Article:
On the Deterrent Effect of Senate Bill 60
Texas has executed 542 people since 1976. That’s nearly 4 times more than any other state in the union. Oklahoma and Virginia are tied for a not-so-close second place, both tallying in at 112 executions in the same period . It gets more lopsided when you look at the county of conviction — only 7 of the 254 counties in Texas have sentenced more than 20 people to death .
In September of 2005, Senate Bill 60 went into effect . It increased jury discretion by updating the Texas Penal Code to make the mandatory minimum in capital convictions life without possibility of parole, where previously it was life with possibility of parole. Before the bill, in its primary author Senator Eddie Lucio’s words, “Juries were faced with a difficult decision… sentence a convict to death, or worry that he or she may be released on parole in around 40 years… juries usually opted for the death penalty.”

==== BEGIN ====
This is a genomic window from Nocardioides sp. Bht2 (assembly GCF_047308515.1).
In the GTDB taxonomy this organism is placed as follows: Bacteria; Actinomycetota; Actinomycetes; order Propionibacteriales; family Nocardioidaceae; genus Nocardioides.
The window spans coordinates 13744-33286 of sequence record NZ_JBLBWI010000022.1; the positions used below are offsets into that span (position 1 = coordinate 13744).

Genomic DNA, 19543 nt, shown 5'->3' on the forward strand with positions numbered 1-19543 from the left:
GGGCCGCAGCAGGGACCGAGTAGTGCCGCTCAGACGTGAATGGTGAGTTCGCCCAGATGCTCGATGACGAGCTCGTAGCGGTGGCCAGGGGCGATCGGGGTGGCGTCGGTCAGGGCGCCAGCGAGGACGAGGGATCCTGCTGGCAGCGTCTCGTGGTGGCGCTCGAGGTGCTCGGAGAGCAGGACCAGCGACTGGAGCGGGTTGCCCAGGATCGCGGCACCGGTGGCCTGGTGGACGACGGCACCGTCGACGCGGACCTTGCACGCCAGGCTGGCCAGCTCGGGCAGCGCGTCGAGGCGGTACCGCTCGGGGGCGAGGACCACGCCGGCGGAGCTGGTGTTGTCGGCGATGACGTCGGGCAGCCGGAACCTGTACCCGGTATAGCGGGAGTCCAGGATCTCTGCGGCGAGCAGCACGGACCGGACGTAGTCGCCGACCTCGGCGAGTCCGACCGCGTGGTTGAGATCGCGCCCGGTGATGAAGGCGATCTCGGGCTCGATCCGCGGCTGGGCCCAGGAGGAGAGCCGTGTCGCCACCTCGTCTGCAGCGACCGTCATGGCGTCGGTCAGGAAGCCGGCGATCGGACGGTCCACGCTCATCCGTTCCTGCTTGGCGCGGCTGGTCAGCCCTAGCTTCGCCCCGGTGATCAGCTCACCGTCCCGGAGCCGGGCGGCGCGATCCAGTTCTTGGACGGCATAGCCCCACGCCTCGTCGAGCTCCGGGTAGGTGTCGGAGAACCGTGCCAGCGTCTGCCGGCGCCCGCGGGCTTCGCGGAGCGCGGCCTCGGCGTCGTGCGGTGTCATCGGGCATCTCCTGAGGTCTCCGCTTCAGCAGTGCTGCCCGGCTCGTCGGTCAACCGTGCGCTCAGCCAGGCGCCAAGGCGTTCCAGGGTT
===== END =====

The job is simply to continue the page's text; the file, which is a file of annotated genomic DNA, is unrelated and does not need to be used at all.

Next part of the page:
Looking at county level data can tell us about what effect SB 60 has had on sentences and murder rates, providing us with insight into whether or not the death penalty is a “deterrent.” You can see from Figure 1 that with the passage of SB 60, the number of people sentenced in two of the biggest death penalty contributors, Harris and Dallas counties, went down. What did that drop in sentences mean for the murder rate? Not much.